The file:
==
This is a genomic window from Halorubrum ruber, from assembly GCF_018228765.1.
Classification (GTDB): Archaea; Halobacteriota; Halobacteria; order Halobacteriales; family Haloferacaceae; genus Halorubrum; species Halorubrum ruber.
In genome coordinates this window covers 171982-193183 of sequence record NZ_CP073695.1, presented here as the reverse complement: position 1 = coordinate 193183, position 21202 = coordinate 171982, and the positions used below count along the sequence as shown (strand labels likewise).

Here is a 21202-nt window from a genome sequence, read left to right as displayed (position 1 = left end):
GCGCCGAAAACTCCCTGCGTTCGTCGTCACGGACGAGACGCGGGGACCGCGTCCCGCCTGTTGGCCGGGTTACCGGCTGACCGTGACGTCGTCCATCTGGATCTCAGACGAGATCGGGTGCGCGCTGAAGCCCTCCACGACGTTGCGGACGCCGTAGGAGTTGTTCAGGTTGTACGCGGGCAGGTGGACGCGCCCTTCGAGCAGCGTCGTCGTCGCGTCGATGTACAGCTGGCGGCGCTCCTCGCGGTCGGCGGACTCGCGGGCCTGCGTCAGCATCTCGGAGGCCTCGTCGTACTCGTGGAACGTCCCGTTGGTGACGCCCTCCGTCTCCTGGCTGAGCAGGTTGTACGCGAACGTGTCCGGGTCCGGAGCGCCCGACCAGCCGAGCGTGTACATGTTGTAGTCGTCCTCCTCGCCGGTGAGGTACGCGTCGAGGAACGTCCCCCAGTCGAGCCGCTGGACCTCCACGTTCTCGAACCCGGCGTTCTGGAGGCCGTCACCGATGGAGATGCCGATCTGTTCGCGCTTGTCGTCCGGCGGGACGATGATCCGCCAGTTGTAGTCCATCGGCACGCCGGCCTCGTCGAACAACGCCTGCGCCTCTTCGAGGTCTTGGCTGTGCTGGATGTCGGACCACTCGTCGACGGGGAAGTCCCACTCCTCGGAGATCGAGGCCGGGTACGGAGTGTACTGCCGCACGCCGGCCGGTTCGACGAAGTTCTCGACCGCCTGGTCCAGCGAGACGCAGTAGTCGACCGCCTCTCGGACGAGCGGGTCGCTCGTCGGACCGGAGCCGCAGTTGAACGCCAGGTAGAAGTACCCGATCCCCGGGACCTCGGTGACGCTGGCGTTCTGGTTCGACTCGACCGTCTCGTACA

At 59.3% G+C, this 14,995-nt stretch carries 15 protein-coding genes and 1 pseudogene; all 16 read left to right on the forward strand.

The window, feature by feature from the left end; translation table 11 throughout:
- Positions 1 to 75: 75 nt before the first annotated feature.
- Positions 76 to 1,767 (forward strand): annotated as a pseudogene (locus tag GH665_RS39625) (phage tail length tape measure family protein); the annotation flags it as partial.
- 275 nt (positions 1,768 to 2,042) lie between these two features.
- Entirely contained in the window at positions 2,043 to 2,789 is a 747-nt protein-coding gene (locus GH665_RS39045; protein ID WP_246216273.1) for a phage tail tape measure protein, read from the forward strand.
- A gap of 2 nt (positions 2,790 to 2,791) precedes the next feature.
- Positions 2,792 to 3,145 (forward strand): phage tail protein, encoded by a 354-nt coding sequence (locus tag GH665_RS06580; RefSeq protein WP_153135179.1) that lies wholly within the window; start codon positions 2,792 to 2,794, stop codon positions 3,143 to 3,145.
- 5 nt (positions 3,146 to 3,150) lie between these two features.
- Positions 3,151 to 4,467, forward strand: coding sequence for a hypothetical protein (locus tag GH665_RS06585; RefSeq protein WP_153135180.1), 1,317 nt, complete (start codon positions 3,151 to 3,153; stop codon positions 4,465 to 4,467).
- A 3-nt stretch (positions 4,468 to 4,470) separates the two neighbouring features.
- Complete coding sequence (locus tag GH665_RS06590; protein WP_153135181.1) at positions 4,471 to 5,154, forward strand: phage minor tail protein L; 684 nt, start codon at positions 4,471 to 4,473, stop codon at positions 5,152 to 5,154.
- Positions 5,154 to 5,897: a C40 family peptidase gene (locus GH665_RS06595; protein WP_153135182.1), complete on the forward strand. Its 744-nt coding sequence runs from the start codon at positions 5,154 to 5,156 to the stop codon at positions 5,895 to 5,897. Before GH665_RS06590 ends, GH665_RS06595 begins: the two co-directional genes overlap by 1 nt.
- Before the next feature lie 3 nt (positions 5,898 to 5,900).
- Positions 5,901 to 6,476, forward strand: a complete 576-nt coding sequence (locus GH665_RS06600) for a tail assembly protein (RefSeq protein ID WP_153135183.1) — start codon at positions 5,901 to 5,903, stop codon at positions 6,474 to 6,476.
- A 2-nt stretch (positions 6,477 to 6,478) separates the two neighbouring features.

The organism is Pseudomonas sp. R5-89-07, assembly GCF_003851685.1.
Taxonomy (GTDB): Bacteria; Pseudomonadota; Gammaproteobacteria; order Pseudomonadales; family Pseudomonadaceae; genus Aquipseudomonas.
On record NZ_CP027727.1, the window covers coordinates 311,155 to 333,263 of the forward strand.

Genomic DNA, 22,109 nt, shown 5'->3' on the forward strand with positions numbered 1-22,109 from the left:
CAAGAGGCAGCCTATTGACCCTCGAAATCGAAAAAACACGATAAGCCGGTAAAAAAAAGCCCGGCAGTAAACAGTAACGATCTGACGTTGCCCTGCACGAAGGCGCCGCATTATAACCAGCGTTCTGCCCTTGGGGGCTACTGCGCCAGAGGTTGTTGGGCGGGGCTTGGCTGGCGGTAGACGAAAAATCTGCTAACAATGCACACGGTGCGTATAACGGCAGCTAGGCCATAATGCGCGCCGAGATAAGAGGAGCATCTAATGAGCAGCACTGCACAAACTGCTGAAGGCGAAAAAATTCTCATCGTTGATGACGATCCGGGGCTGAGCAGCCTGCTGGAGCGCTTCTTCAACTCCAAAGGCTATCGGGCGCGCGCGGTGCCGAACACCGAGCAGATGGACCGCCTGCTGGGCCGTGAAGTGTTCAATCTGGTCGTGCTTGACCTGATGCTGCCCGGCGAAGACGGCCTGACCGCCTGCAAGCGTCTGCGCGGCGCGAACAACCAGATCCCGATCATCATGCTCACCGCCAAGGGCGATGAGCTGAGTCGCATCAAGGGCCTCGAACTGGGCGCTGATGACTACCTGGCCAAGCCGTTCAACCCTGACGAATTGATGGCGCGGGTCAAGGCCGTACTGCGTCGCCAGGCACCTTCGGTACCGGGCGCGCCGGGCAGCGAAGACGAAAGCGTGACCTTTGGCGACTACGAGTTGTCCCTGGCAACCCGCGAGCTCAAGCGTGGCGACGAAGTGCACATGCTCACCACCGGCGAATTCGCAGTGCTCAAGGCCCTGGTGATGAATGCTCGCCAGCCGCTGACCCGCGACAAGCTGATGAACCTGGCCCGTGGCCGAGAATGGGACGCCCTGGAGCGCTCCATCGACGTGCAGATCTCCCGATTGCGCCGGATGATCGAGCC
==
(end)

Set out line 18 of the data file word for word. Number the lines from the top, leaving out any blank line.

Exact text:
- Positions 5,154 to 5,897: a C40 family peptidase gene (locus GH665_RS06595; protein WP_153135182.1), complete on the forward strand. Its 744-nt coding sequence runs from the start codon at positions 5,154 to 5,156 to the stop codon at positions 5,895 to 5,897. Before GH665_RS06590 ends, GH665_RS06595 begins: the two co-directional genes overlap by 1 nt.